Why do you improve towpaths? Doesn’t this just mean that cyclists go extra fast?
While some people might go a little bit faster, when we improve towpaths we do it in a way that reduces conflict and accidents, not increase them. The fact is a wider towpath without pot holes, muddy patches and overhanging hedges and trees is safer for everyone – not least because visitors don’t have to spend their time looking at the ground and can pay more attention to what’s ahead of them instead! You can learn a bit more about how we improve towpaths by watching this video.
What should I do if I am involved in an accident with a cyclist or walker on the towpath?
In most cases If someone is seriously injured it is more likely to be a civil matter as opposed to a criminal one, but, if you suspect a crime has been committed (such as failing to stop and report an accident for example) you should contact the police. They are the best people to deal with such things and are ultimately responsible for public order.
What incidents should I report to Canal & River Trust?
Any that you think might be relevant to us. To be honest, we’d rather people told us things than didn’t and some things might not seem that important, but turn out to be in the long run, so don’t be shy! There’s 2000 miles of towpaths, and we can’t be everywhere, so it’s great to have so many eyes and ears to let us know what’s going on.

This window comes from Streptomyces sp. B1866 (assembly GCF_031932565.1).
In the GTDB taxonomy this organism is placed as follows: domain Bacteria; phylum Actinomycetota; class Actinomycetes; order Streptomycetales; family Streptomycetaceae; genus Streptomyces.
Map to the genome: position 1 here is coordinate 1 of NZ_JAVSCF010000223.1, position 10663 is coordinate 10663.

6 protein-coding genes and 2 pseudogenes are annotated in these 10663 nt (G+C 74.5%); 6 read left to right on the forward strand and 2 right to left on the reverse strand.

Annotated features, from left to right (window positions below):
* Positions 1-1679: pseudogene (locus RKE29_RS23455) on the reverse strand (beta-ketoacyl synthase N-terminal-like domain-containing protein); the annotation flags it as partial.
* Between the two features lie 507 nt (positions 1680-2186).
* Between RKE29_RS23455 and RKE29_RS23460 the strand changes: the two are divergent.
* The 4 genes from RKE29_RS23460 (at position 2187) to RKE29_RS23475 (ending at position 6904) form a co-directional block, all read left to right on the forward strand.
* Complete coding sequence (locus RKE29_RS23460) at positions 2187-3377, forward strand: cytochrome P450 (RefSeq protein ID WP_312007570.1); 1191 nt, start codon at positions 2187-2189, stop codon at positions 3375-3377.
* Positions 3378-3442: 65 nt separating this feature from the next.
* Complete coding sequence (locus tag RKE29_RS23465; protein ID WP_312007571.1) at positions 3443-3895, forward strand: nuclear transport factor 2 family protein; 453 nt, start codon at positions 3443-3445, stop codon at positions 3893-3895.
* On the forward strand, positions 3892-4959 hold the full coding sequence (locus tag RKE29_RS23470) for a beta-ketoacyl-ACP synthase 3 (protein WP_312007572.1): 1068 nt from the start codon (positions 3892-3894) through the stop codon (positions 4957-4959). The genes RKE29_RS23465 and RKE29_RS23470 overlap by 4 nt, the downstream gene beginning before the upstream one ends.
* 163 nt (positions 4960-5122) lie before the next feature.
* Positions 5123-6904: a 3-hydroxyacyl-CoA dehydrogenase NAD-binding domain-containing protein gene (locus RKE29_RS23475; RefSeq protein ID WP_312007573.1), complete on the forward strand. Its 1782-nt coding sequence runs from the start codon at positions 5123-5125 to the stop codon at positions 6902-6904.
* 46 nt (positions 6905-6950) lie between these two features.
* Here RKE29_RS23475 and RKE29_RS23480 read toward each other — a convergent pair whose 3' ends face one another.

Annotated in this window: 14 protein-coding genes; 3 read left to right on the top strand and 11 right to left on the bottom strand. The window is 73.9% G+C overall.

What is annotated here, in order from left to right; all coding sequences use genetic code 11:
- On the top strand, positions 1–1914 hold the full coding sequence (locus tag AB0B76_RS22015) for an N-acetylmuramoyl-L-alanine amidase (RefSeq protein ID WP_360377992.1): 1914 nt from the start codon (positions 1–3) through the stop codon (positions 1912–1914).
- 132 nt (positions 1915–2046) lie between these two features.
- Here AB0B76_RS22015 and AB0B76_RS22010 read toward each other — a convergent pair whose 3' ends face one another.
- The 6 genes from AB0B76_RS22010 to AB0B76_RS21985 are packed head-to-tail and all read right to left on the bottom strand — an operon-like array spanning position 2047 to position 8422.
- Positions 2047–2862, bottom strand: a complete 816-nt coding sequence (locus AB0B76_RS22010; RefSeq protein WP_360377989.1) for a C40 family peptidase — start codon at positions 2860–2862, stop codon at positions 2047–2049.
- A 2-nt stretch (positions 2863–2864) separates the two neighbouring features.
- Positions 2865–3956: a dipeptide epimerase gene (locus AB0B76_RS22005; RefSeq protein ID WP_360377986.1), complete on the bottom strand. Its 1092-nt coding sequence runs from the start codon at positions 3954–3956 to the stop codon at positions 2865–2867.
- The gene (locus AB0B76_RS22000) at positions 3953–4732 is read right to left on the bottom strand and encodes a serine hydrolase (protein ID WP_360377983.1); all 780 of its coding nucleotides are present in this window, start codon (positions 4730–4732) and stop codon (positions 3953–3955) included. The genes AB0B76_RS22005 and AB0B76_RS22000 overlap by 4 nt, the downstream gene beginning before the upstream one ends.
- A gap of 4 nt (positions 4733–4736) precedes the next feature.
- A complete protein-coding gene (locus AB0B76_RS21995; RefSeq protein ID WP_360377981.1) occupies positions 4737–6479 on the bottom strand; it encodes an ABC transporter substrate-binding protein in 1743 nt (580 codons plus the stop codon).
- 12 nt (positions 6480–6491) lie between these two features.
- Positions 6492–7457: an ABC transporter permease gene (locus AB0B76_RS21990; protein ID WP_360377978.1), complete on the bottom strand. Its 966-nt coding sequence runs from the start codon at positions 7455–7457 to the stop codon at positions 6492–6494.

Would the Canal & River Trust be interested in getting involved in the wider conversation about cycling infrastructure?
In many respects we already are. Our towpaths already play a major part in the NCN network (roughly 25% of it in fact) and in London, Manchester, Leeds and Birmingham they are a considerable part of the growing efforts to provide more sustainable travel, benefiting from local funding for improvements as a result.
We also work directly with local authorities in areas with busy towpaths to help provide safer, better, alternative routes for cyclists on adjacent roads too. This has led to many small but vital improvements, such as those we’ve seen in Hackney along the Regent’s Canal.
Furthermore, in the area of behaviour change and encouraging visitors to use shared spaces considerately – put simply – we’re not aware of anyone else doing more. We’re often approached by other authorities who have similar concerns and we’ve made a huge effort to share our experiences and learn from others too.
Hopefully this answers your question too, but if not, please don’t be shy… email us!
And if you’d like to know more about this you can read our better towpaths for everyone policy on this too.
Our Twitter Q&A will be taking place on our Twitter account @CanalRiverTrust with @TowpathRanger on Tuesday 17 January from 12pm. To take part just tweet your questions to @CanalRiverTrust and include the hashtag #SharetheSpace
If you don’t have Twitter or can’t join us on Tuesday, you can still send your #SharetheSpace questions to us anytime.
Last date edited: 13 January 2017